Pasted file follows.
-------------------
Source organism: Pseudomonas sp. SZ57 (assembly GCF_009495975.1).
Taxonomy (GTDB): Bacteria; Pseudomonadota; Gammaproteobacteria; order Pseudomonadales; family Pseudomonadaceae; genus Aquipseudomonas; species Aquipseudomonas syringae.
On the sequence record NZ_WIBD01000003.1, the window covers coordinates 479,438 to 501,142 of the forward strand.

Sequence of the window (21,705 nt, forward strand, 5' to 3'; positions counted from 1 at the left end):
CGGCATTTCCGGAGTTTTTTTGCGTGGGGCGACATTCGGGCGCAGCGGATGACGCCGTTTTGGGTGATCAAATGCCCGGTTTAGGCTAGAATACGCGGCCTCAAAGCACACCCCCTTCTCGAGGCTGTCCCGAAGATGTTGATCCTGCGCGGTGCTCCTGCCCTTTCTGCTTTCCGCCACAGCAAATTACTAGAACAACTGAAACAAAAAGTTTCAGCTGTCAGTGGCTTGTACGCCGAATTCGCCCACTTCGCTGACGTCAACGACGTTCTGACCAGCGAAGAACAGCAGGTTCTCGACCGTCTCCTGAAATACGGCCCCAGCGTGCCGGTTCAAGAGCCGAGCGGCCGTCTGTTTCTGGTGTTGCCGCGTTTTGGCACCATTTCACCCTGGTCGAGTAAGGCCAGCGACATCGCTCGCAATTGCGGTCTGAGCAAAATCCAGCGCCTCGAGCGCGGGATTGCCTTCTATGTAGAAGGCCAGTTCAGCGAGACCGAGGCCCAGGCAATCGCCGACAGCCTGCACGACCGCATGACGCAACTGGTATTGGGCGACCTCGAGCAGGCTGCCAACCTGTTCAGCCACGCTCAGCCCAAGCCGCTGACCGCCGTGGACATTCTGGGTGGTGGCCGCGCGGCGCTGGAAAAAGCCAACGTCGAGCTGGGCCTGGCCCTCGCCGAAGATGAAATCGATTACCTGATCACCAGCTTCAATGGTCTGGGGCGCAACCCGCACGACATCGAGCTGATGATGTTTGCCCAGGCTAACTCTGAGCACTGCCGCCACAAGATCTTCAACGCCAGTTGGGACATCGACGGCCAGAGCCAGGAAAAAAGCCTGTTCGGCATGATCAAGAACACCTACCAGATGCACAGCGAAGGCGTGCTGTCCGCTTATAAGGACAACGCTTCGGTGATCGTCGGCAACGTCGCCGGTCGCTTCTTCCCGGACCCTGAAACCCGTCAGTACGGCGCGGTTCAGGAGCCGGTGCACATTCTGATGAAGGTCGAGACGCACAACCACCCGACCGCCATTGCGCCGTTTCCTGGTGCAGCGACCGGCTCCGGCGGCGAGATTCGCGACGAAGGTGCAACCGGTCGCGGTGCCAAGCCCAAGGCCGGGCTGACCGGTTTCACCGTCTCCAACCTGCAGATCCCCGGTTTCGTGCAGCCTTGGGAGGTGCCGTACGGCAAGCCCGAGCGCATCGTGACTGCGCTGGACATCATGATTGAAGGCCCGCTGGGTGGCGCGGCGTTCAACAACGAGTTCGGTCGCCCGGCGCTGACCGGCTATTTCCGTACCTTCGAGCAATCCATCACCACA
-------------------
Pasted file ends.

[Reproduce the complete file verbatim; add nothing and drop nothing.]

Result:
Source organism: Pseudomonas sp. SZ57 (assembly GCF_009495975.1).
Taxonomy (GTDB): Bacteria; Pseudomonadota; Gammaproteobacteria; order Pseudomonadales; family Pseudomonadaceae; genus Aquipseudomonas; species Aquipseudomonas syringae.
On the sequence record NZ_WIBD01000003.1, the window covers coordinates 479,438 to 501,142 of the forward strand.

Sequence of the window (21,705 nt, forward strand, 5' to 3'; positions counted from 1 at the left end):
CGGCATTTCCGGAGTTTTTTTGCGTGGGGCGACATTCGGGCGCAGCGGATGACGCCGTTTTGGGTGATCAAATGCCCGGTTTAGGCTAGAATACGCGGCCTCAAAGCACACCCCCTTCTCGAGGCTGTCCCGAAGATGTTGATCCTGCGCGGTGCTCCTGCCCTTTCTGCTTTCCGCCACAGCAAATTACTAGAACAACTGAAACAAAAAGTTTCAGCTGTCAGTGGCTTGTACGCCGAATTCGCCCACTTCGCTGACGTCAACGACGTTCTGACCAGCGAAGAACAGCAGGTTCTCGACCGTCTCCTGAAATACGGCCCCAGCGTGCCGGTTCAAGAGCCGAGCGGCCGTCTGTTTCTGGTGTTGCCGCGTTTTGGCACCATTTCACCCTGGTCGAGTAAGGCCAGCGACATCGCTCGCAATTGCGGTCTGAGCAAAATCCAGCGCCTCGAGCGCGGGATTGCCTTCTATGTAGAAGGCCAGTTCAGCGAGACCGAGGCCCAGGCAATCGCCGACAGCCTGCACGACCGCATGACGCAACTGGTATTGGGCGACCTCGAGCAGGCTGCCAACCTGTTCAGCCACGCTCAGCCCAAGCCGCTGACCGCCGTGGACATTCTGGGTGGTGGCCGCGCGGCGCTGGAAAAAGCCAACGTCGAGCTGGGCCTGGCCCTCGCCGAAGATGAAATCGATTACCTGATCACCAGCTTCAATGGTCTGGGGCGCAACCCGCACGACATCGAGCTGATGATGTTTGCCCAGGCTAACTCTGAGCACTGCCGCCACAAGATCTTCAACGCCAGTTGGGACATCGACGGCCAGAGCCAGGAAAAAAGCCTGTTCGGCATGATCAAGAACACCTACCAGATGCACAGCGAAGGCGTGCTGTCCGCTTATAAGGACAACGCTTCGGTGATCGTCGGCAACGTCGCCGGTCGCTTCTTCCCGGACCCTGAAACCCGTCAGTACGGCGCGGTTCAGGAGCCGGTGCACATTCTGATGAAGGTCGAGACGCACAACCACCCGACCGCCATTGCGCCGTTTCCTGGTGCAGCGACCGGCTCCGGCGGCGAGATTCGCGACGAAGGTGCAACCGGTCGCGGTGCCAAGCCCAAGGCCGGGCTGACCGGTTTCACCGTCTCCAACCTGCAGATCCCCGGTTTCGTGCAGCCTTGGGAGGTGCCGTACGGCAAGCCCGAGCGCATCGTGACTGCGCTGGACATCATGATTGAAGGCCCGCTGGGTGGCGCGGCGTTCAACAACGAGTTCGGTCGCCCGGCGCTGACCGGCTATTTCCGTACCTTCGAGCAATCCATCACCACA